Saturday, 19 September 2009

House of Flying Daggers....and well behaved toddlers.

She may be the beauty or the beast
May be the famine or the feast
May turn each day into a Heaven or a Hell

Me, I'll take the laughter and her tears
And make them all my souvenirs
For where she goes I've got to be
The meaning of my life is

She (Tous Les Visages de L'Amour) by Charles Aznavour and Herbert Kretzmer

Not sure what you would expect from that preface. It is not really relevant to this posting. I just love that song and tonight, after a couple of glasses of an exceptionally nice red vine, I was singing it at the top of my lungs, whilst cooking in the kitchen. My poor family. My poor neighbours.

We all know that a Chinese restaurant full of Chinese people is a good sign. I am talking about somewhere like London of course, not China.

But in London, that is a good sign. And my favourite dim-sum place-Royal China is one of those trusted and reliable places.

And whenever I go there, I never fail to notice just how well the Chinese children behave. OK, OK, calm down! I appreciate there must be some really badly behaved Chinese kids somewhere out there, but for some reason, the best behaved ones clearly visit my favourite restaurant, on the days I do.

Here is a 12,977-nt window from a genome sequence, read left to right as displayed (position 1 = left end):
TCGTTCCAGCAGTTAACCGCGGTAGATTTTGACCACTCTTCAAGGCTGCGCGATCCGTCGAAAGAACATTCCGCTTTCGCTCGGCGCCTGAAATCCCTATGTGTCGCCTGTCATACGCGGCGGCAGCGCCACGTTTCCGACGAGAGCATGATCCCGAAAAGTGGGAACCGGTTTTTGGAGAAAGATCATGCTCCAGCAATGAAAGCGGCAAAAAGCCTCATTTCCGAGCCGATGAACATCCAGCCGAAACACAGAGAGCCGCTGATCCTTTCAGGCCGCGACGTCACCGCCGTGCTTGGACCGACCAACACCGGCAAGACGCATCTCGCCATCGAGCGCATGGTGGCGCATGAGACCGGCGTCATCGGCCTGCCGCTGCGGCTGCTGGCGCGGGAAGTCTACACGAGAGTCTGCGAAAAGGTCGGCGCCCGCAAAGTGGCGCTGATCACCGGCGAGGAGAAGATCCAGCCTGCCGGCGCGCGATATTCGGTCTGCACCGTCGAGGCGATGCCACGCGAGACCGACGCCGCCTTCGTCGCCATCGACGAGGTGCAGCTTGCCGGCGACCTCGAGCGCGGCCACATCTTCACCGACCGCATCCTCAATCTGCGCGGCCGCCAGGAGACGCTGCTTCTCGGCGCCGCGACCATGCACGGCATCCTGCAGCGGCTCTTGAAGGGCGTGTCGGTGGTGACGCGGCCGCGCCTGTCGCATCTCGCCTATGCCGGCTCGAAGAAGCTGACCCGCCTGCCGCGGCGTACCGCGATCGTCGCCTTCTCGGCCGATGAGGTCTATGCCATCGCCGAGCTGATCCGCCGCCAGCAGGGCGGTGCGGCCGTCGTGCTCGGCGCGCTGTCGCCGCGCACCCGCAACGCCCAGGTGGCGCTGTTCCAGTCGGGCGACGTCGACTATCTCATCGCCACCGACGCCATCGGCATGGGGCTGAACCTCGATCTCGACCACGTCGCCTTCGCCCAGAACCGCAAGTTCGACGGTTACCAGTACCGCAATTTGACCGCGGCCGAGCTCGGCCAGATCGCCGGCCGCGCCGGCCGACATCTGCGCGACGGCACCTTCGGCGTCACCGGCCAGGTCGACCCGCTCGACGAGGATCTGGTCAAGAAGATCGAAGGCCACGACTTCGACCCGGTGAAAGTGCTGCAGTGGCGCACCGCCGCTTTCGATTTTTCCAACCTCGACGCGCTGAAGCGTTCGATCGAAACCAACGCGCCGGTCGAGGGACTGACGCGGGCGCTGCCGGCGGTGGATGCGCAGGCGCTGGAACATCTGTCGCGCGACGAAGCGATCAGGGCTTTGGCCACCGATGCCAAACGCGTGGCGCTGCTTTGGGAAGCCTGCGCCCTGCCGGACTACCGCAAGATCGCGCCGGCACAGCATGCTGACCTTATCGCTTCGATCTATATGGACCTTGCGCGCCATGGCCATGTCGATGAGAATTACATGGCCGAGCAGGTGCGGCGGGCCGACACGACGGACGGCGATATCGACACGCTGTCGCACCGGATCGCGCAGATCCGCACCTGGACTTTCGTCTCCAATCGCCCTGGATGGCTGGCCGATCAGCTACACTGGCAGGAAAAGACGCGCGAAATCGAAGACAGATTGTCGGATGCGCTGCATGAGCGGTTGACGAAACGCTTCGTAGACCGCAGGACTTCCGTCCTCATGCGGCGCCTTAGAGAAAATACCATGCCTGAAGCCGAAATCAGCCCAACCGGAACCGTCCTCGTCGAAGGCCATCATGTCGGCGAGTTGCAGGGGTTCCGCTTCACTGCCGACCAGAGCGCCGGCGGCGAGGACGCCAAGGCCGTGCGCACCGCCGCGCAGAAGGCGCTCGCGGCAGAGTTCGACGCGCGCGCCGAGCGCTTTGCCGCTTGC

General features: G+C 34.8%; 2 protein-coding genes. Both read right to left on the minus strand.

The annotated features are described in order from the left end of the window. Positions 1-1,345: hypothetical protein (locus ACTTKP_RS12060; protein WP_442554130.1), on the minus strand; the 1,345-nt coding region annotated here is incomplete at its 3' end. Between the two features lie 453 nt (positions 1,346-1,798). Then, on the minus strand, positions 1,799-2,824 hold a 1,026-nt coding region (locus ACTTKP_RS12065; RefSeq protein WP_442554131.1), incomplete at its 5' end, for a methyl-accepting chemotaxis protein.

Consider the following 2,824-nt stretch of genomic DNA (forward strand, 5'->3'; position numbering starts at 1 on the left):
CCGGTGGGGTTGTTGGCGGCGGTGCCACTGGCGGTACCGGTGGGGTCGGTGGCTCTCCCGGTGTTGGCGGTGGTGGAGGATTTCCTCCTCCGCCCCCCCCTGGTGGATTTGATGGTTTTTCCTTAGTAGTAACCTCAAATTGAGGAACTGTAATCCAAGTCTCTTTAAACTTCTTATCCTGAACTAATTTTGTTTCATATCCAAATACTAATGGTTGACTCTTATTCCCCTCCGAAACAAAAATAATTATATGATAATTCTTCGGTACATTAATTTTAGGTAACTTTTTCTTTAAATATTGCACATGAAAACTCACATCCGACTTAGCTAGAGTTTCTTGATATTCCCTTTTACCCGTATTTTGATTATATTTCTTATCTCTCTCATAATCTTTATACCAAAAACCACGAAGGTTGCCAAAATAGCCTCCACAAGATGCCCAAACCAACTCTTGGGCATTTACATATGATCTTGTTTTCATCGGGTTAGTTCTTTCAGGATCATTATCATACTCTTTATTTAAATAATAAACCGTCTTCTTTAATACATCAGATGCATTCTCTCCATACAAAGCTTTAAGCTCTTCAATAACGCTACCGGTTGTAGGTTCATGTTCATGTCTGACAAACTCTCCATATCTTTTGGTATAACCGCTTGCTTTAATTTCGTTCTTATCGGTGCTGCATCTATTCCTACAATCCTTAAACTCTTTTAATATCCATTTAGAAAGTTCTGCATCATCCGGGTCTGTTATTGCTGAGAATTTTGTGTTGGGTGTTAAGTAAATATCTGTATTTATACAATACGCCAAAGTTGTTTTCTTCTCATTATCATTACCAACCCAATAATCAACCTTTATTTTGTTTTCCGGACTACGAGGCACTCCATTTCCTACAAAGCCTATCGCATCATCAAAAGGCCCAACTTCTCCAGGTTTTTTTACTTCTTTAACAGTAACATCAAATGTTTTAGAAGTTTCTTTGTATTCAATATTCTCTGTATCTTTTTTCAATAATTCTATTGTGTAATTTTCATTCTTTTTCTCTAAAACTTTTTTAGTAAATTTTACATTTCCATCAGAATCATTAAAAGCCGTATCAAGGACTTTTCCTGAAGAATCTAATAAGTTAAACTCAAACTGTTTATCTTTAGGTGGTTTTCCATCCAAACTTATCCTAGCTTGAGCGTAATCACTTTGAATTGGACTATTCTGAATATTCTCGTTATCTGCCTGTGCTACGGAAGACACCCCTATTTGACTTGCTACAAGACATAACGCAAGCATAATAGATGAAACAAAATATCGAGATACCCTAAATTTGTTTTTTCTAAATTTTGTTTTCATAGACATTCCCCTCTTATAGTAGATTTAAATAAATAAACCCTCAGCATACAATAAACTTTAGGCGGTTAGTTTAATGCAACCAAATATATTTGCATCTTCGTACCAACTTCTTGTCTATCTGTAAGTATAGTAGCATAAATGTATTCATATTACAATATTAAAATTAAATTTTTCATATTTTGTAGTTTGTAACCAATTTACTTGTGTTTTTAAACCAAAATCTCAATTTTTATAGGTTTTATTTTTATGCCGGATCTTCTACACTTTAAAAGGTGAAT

Once, a long long time ago, in some other life of mine, when I thought I would rather have my ovaries surgically removed than breed, we arranged to meet a bunch of people for a relaxing lunch at Royal China.

In that other life, I used to be incredibly judgmental towards people with badly behaved kids. I just had no clue. So, that day, I looked at our friends with their small boy, who screamed and climbed on his father’s neck, whilst kicking and scratching, and thought: How could anyone, ever allows their child to behave like this?

If the parents of the boy bothered to glance around, they would have noticed that almost at every other table there were Chinese children of various ages. They sat there quietly, gripping their chop sticks, chewing and staring in horror at our friends’ possessed toddler.

Why is that, I thought to myself, that those kids are so well behaved? Is it a cultural thing? Do Chinese parents, even the ones who have been living in the UK all their lives, share some secret parenting skill, passed on from generation to generation, that makes their kids sit properly at the dinner table? That makes them respect the adults?

A director of a college told me once, that she felt she had no real power any longer. She said, a few years ago, she would have been able to walk up to a group of fighting students and they would have stopped and listened to her. Because she was the college director. Not anymore. These days, she says, they would tell her to F off.

Because they can.

Because, the truth is- in this country, there is absolutely nothing adults can, or would dare to do that kids would worry about.

And it starts when they are little. You are not supposed to tell them off too much. Don’t be too strict- that might limit their creativity. Don’t shout at them too loudly, don’t say NO too often…